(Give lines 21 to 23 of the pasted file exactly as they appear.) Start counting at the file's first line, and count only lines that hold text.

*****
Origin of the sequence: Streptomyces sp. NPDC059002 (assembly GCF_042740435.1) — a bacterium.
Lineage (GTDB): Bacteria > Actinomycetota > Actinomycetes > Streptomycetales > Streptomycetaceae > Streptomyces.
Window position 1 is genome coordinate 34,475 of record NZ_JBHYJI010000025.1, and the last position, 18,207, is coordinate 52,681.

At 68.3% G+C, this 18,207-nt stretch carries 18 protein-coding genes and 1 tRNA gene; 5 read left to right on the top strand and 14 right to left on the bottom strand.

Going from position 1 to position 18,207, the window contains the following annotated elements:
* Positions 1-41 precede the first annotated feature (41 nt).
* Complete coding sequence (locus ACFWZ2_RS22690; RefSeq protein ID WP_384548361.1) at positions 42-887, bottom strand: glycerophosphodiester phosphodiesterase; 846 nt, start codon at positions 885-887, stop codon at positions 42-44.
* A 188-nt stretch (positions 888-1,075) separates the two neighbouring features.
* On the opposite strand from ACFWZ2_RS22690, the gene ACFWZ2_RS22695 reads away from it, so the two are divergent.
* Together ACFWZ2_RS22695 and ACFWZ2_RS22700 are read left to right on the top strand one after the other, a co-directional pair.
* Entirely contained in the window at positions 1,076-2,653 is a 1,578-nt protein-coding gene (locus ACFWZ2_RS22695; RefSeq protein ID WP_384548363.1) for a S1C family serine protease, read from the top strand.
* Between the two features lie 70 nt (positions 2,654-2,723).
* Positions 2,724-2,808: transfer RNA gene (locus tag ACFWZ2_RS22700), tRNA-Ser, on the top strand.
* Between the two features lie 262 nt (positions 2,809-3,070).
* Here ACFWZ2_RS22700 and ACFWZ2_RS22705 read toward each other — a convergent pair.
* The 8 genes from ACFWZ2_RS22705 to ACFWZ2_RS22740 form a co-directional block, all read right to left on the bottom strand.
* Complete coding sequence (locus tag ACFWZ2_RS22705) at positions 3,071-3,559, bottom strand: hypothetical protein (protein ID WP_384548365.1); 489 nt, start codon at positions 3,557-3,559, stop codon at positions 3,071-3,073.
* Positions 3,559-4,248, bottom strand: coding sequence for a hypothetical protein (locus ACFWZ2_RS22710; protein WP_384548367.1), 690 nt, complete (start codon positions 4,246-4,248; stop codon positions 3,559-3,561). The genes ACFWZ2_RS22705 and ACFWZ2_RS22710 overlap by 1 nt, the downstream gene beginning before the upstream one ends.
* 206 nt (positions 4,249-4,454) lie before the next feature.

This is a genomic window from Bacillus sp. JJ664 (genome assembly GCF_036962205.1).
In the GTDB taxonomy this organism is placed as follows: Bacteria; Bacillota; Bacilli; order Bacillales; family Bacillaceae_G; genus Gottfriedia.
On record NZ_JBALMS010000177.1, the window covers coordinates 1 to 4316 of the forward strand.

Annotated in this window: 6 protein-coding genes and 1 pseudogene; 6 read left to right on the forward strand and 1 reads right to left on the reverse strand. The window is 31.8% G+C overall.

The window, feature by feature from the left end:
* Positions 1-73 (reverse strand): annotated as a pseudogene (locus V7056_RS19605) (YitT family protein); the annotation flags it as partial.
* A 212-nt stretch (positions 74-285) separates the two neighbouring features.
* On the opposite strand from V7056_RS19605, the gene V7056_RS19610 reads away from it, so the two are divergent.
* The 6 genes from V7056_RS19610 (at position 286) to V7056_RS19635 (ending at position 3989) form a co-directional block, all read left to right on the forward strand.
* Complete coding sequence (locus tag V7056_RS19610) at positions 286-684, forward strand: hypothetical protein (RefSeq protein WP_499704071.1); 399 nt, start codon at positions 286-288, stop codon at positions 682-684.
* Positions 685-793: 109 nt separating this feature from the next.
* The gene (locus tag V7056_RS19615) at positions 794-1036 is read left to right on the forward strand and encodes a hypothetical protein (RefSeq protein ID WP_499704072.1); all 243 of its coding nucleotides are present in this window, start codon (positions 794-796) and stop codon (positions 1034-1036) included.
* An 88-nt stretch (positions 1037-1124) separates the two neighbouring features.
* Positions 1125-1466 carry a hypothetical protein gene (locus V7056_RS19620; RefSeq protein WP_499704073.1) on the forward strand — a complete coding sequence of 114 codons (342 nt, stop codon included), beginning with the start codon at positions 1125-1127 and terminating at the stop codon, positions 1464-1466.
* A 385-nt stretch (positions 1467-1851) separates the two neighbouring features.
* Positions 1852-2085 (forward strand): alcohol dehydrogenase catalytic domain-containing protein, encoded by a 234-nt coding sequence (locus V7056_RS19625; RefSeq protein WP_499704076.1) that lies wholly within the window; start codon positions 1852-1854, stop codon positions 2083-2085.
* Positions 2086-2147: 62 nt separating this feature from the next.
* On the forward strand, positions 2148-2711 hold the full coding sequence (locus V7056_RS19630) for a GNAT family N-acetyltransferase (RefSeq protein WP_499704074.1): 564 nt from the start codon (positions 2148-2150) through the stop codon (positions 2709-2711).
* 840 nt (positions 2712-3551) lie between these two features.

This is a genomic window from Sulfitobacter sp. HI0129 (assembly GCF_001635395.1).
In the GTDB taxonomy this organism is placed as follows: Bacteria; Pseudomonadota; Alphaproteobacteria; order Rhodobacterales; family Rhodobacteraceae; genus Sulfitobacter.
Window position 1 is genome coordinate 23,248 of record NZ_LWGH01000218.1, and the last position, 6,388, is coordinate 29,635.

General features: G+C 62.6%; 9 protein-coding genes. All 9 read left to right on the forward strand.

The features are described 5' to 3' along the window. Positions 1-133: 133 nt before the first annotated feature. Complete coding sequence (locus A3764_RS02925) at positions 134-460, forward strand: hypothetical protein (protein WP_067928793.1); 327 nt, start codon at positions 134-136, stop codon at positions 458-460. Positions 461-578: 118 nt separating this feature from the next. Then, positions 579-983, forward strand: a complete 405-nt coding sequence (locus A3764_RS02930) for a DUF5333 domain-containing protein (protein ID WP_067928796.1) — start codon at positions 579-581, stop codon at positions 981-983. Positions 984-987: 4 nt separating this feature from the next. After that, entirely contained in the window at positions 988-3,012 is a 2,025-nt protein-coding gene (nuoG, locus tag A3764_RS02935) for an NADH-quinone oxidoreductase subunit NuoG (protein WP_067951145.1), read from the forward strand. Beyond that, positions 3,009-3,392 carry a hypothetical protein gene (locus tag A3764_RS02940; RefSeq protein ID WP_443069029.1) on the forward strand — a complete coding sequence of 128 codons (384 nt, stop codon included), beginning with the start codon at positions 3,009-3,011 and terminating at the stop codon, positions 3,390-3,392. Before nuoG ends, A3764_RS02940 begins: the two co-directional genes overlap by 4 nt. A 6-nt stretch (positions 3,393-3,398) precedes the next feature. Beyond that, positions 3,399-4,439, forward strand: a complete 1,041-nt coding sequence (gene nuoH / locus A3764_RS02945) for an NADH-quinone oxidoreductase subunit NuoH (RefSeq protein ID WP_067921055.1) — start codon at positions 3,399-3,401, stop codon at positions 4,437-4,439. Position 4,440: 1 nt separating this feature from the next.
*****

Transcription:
In the GTDB taxonomy this organism is placed as follows: Bacteria; Bacillota; Bacilli; order Bacillales; family Bacillaceae_G; genus Gottfriedia.
On record NZ_JBALMS010000177.1, the window covers coordinates 1 to 4316 of the forward strand.

Annotated in this window: 6 protein-coding genes and 1 pseudogene; 6 read left to right on the forward strand and 1 reads right to left on the reverse strand. The window is 31.8% G+C overall.